I'm thrilled to be speaking about the intersection of science, art, and magic on Saturday, June 21, at the WebVisions Barcelona conference taking place 6/19 - 6/21!
Mark and I have both participated in previous WebVisions events, and founder Brad Smith and his crew always convene fantastic events. Here's a description of my talk
Science, Art, and Magic: The World Is A Wunderkammer
Have you ever encountered a work of art that in an instant changed your perception of the world? Or watched a magician do something you know is impossible yet just appeared to happen before your very eyes? Can you recall that feeling of awe, inspiration, and wonder? There was a time when science did the same thing, simultaneously sparking our curiosity, our passion, and our intellect. And now, more than ever, our future depends on re-inspiring people of all ages to engage with science and technology, to be part of the conversation about what's possible, probable, and desirable.
David Pescovitz, co-editor of Boing Boing and a research director at Institute for the Future, will take us on a tour of tomorrow that will astonish, educate, and provoke us. He will present the most important, mind-bending, and magical trends in science and technology that will transform the way we live, work, and play. The scenarios he shares will be supported with signals, real world examples from the present that point the way to the future, from invisibility cloaks to real psychokinesis, nanoscale artworks to magical interfaces.
Along the way, he will spark our curiosity, awaken us with new possibilities, and inspire us to make the future.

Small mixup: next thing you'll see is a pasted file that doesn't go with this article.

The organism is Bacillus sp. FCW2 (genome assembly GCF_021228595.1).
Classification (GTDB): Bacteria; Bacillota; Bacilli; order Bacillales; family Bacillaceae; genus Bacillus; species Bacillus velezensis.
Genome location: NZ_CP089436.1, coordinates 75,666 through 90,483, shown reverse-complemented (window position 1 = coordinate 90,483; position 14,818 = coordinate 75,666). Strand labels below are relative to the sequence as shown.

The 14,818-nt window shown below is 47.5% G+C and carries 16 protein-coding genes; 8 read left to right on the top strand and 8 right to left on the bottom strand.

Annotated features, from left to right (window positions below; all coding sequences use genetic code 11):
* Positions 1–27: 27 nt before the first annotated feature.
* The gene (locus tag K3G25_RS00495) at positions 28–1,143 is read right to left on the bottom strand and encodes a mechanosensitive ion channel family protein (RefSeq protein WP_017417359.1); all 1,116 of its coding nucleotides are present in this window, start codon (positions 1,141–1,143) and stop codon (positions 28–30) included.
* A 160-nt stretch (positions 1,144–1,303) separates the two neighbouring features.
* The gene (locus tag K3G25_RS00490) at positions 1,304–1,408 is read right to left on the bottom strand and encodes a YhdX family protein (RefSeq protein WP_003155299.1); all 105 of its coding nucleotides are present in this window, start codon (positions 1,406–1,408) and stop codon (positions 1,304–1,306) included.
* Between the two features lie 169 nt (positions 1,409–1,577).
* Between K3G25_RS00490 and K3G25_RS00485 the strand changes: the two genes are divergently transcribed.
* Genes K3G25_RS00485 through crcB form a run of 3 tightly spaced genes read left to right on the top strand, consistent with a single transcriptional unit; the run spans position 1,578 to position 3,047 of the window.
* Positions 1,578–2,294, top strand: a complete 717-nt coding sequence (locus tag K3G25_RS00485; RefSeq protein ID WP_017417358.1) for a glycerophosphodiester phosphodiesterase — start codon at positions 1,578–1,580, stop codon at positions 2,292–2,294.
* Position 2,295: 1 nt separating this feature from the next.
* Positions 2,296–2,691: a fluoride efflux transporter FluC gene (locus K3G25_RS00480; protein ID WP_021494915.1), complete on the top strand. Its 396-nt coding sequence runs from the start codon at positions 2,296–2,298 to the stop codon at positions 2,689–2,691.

(Pescovitz photo by Ransom & Mitchell)
After years of speculation and wrangling over his remains, Kennewick Man turns out to be closely related to contemporary, local Native Americans after all. Discovered near Kennewick, Wash., in 1996, the skeleton ended up in a tug of war between tribes in the pacific northwest who wanted to bury the remains, and scientists who wanted […]
Our solar system is awesome.
The European Organization for Nuclear Research, or CERN, has been releasing portions of its research to the public for years. This week’s massive 300 terabyte dump of Large Hadron Collider (LHC) data is the biggest yet by a long shot — and it’s all out there, open source, free for the exploration.
You may not love Microsoft Word, but you’ve definitely used it. Other than being one of the most ubiquitous programs on the planet, it’s been the go-to word processing system for more than a quarter-century because it’s as basic as it gets. But occasionally, you’ve got assignments that beg for a lot more options than simple […]
Almost everyone has their smartphone in a case of one kind or another. Beyond simple protection, finding a case that can charge your phone on its own, but doesn’t feel like it’s also adding a couple pounds to the phone’s weight is the tricky part. Billed as the world’s thinnest battery case, the ThinCharge iPhone […]
You never know when new projects, ideas or opportunities can drop into your lap at a moment’s notice. That may require you to learn a new programming language like Python. Or maybe you need a primer on 3D game development. Or you might realize you could use a serious brush-up on iOS mobile creation.Point is, […]